The CIRCA program will fill a void, says Mayland, since there currently is no resource to help towns pore over the state and federal laws to find the right incentives fit for their needs.

“For the state incentives, somebody needs to come in and help the town by explaining for instance where and how to site a solar or battery project from a demand, interconnection, and land use perspective while maximizing the economics.”

Finding and Accessing Incentives

Many prior incentives relied on tax credits, which meant that to take advantage of a tax credit, the applicant had to pay federal income taxes. However, municipalities and non-profits don’t file federal income tax returns, so those incentives were largely off-limits.

The IRA replaced some tax credits with direct payment options, allowing municipalities to own their solar or battery facilities rather than leasing to private developers.

“With the IRA, there will also be different funds that municipalities can dip into, eventually, once the guidance and the regulations come out and we want it to be in good shape to either help implement or to help municipalities in accessing the money,” he says.

I want to see this happening in the towns, and I want to see stuff getting built. I want towns to be competitive with the private developers that put stuff on farmland or forest land. — Kirt Mayland, CIRCA Energy Legal Fellow

The IRA also allows for a 30% tax credit, and potentially more if the project is sited, for instance, on brownfield locations or in certain low-income communities. For the first time, the tax credit will also apply to batteries that are not coupled with solar projects, as was the previous requirement.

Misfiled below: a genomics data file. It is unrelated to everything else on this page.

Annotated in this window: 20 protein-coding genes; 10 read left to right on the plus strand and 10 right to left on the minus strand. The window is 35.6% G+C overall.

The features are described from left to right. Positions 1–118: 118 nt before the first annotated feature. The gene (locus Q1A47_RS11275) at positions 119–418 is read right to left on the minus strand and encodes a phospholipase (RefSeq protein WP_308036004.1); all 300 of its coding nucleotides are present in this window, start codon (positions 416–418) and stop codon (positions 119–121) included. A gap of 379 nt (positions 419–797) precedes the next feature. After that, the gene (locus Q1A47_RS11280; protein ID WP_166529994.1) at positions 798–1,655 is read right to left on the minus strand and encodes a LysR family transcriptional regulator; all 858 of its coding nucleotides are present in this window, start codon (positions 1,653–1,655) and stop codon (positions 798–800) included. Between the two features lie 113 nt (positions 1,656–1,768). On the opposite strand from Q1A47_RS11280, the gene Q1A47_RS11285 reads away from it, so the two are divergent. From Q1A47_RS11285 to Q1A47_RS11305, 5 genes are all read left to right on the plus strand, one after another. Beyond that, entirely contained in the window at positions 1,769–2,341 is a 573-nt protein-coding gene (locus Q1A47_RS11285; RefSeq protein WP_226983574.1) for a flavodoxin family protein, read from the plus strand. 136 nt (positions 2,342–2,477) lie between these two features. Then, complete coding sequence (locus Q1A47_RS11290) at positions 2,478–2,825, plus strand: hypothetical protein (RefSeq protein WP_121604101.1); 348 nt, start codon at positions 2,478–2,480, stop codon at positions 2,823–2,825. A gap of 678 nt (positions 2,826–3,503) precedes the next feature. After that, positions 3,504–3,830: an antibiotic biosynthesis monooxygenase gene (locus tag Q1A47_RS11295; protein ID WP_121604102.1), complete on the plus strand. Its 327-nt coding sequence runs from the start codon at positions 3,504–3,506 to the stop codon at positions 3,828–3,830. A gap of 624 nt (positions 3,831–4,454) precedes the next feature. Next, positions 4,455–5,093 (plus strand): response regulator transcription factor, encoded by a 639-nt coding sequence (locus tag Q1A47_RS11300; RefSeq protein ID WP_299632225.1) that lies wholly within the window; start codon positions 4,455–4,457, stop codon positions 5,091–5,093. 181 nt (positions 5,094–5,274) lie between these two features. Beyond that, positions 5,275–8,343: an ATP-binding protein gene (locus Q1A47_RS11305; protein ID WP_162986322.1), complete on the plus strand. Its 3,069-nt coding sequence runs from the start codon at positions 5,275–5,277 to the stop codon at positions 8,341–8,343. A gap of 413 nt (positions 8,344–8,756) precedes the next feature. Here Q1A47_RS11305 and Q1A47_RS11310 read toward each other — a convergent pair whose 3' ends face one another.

Another hurdle that the IRA helps overcome is with projects connecting to the national electrical grid. The process of installing the equipment and line to connect to the grid, called interconnection, would often be too costly and could make a project untenable, because interconnection and the associated costs were not considered part of the project eligible for the tax credit. Under the IRA, these costs can now be reduced by up to 30%.

Even if batteries currently have a relatively short-term dispatch capacity of two to four hours, when coupled with solar to recharge during the day and with proper demand management at night, you could still operate the building when the power goes out, says Mayland. Further, having the infrastructure in place will make future upgrades with longer-duration batteries easier as technology improves.

“Batteries are going to get better but it’s important to have the wires, the pipes, the infrastructure in place, using federal and state money so that eventually municipalities could operate for a long time offline using all renewables,” he says.

Navigating the process

Right now, Mayland is hoping to get the word out about the program to help get towns thinking about possibilities. This includes a guidebook — sort of a CliffsNotes version — to the various state programs and IRA provisions to point out different resources, including the CIRCA program. Then, he plans to meet with towns, starting with towns most likely to experience storm outages and distressed municipalities.